The suggested solution to the Russian war proposed by ICP founder will cost probably $250 million. It also depends on the country’s internet not shut off.
Dfinity creator Dominic Williams has proposed a strategy to resolve the war in Ukraine as it takes on new dimensions. There is, however, a catch. It will cost at least $250 million and rely on Russia’s internet not being shut down.
On March 15, he made the suggestion public on his Medium page. Proposal to speed the end of attacks on Ukraine using smart contracts and $250 million in bitcoin and ether is the title of the document. The idea focuses entirely on combating disinformation and propaganda among Russians.
Blockchain Tech Counters Misinformation
Most Russians, according to Williams, are unaware of the realities of the situation in Ukraine. As a result, informing them will encourage them to oppose the government and put pressure on it to terminate the conflict.
He warned against relying solely on sanctions to turn the Russian people against their government. It’s because they have complete control over their media. They faithfully disseminate carefully planned lies and misinformation.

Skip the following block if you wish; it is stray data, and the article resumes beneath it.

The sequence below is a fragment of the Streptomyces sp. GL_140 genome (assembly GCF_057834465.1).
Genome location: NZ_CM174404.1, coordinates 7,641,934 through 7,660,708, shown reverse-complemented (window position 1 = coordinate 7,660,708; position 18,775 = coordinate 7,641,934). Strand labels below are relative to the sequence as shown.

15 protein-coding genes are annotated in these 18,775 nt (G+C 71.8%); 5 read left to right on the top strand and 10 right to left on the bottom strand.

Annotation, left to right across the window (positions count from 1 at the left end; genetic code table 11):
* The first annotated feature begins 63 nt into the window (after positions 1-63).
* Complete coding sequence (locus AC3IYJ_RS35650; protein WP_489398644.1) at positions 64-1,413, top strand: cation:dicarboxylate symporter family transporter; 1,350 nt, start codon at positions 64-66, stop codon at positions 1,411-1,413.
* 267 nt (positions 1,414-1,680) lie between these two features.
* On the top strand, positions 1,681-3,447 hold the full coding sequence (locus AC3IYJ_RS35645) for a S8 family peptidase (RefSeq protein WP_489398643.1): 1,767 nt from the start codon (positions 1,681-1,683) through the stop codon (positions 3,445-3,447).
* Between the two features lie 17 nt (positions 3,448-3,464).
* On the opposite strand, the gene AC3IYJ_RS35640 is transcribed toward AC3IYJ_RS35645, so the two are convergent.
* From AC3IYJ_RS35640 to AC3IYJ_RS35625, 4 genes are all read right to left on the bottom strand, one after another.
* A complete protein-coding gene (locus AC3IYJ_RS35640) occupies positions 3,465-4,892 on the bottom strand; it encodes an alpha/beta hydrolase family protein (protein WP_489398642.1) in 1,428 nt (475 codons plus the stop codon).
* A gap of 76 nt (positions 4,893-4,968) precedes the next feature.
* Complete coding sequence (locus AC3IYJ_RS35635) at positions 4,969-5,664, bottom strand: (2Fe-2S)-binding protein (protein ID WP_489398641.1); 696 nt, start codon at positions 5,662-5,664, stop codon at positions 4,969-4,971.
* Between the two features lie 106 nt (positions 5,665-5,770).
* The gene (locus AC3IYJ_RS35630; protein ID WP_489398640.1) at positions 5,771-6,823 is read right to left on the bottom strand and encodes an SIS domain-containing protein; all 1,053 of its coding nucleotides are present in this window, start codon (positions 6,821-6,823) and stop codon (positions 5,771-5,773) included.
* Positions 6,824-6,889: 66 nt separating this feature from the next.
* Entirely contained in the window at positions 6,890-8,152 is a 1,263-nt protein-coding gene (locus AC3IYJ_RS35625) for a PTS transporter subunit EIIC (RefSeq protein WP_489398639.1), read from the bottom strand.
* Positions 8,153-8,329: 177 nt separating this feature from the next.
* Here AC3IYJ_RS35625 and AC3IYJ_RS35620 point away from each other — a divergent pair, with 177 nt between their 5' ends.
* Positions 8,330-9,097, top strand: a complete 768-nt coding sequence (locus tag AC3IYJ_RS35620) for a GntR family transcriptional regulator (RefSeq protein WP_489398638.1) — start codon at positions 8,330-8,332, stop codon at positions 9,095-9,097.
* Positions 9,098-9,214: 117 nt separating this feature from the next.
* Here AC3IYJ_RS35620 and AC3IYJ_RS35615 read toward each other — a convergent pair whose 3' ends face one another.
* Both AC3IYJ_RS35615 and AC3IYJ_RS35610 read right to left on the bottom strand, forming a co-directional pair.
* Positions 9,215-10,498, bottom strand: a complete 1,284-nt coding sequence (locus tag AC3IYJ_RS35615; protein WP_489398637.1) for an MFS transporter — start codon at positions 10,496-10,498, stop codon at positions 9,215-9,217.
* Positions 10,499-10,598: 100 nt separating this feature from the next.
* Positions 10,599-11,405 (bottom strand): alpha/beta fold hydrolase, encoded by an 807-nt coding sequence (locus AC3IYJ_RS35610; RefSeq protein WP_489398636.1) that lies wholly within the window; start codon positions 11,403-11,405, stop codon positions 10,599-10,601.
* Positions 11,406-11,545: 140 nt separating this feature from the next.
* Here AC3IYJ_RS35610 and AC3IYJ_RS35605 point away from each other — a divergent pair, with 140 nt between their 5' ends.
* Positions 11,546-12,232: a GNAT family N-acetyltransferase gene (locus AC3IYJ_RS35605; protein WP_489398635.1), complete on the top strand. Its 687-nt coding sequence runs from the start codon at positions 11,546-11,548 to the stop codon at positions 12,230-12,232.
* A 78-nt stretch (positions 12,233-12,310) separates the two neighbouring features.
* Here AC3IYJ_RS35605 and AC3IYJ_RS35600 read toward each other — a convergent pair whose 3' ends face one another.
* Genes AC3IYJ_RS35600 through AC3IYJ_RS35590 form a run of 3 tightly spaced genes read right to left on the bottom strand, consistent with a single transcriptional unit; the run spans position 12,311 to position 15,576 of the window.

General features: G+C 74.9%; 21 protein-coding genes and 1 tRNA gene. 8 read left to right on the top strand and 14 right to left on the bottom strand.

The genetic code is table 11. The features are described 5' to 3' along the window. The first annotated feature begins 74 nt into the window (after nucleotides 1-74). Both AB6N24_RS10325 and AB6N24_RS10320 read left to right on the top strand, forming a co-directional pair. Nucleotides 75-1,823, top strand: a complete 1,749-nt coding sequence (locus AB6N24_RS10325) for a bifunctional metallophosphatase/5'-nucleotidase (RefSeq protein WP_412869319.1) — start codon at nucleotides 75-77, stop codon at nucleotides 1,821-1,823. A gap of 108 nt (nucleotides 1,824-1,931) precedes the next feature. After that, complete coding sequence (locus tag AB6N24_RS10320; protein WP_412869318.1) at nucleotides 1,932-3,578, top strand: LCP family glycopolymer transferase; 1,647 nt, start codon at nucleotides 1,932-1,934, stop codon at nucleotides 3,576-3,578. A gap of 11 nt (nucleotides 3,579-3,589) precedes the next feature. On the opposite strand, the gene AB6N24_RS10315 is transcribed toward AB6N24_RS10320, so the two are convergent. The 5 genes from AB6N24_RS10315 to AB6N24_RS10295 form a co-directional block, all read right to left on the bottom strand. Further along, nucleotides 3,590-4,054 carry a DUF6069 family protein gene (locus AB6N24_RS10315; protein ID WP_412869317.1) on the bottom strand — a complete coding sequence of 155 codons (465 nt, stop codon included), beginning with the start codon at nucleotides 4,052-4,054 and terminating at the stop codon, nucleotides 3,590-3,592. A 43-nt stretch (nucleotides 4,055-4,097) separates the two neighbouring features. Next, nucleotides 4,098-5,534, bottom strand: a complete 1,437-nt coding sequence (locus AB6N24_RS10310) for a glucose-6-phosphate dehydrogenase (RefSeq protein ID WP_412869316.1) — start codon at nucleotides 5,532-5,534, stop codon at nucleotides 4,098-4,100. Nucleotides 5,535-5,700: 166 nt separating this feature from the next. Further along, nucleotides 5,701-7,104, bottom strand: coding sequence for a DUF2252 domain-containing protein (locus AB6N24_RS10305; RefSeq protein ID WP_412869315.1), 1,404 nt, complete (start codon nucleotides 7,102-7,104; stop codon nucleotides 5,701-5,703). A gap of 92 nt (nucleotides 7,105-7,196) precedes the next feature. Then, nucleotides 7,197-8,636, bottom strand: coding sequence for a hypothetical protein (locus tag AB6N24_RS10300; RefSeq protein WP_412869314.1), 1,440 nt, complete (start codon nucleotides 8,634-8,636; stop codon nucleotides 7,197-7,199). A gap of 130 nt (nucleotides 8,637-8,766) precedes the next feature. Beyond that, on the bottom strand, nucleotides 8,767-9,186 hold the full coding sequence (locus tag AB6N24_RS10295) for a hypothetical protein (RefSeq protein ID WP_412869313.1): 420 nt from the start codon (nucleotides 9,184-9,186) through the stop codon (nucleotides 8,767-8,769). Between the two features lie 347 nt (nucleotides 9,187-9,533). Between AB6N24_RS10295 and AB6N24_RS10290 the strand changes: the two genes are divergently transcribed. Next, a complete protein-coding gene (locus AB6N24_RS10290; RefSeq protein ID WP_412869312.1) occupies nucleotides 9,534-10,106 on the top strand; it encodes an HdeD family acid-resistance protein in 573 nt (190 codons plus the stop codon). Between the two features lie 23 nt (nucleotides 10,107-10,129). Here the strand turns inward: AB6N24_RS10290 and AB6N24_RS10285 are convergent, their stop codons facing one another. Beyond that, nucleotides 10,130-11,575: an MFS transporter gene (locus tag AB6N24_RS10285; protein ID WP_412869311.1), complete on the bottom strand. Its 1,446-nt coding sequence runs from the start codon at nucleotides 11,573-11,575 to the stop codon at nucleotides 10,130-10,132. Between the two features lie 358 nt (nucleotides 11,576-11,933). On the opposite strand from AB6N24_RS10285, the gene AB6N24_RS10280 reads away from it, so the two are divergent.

The concept aims to leverage blockchain technology and smart contracts to provide Russians with accurate facts and information about the fight.
Smart Contract Inclusions
The smart contracts will authenticate Russian residents. They would then be able to watch videos reflecting the genuine status of the battle in virtual reality, which he refers to as “people parties.”
A $50 incentive will offer individuals who watch the videos, according to the founder of Internet Computer. If 5 million Russians attend, the total cost will be $250 million.
By ensuring that each participant may only see the movies once and receive the benefits, the smart contract will prevent any cheating. It will also generate a cryptocurrency account for each user that watches the movie successfully. After that, deposit $50 in BTC or ETH into the wallet.
Willians must have given the proposal a lot of thought. He also added that each viewer must watch the videos all the way through. Pins related to their accounts will only unlock after that. He also suggested that a non-watermarked version of the videos be made available for download and sharing.
Feasibility of the Plan
Many people have questioned the theory because it predicated on multiple “ifs”. The Russian government is allowing it to happen and is not shutting down their internet. Russia is allegedly intending to shut down the internet even though it has yet to declare it.
Others dismissed the plan as a cheap public relations gimmick that would fail and have no impact on Russian public opinion. Whatever one’s opinion, given the great likelihood of failure, it’s unlikely that anyone will try it.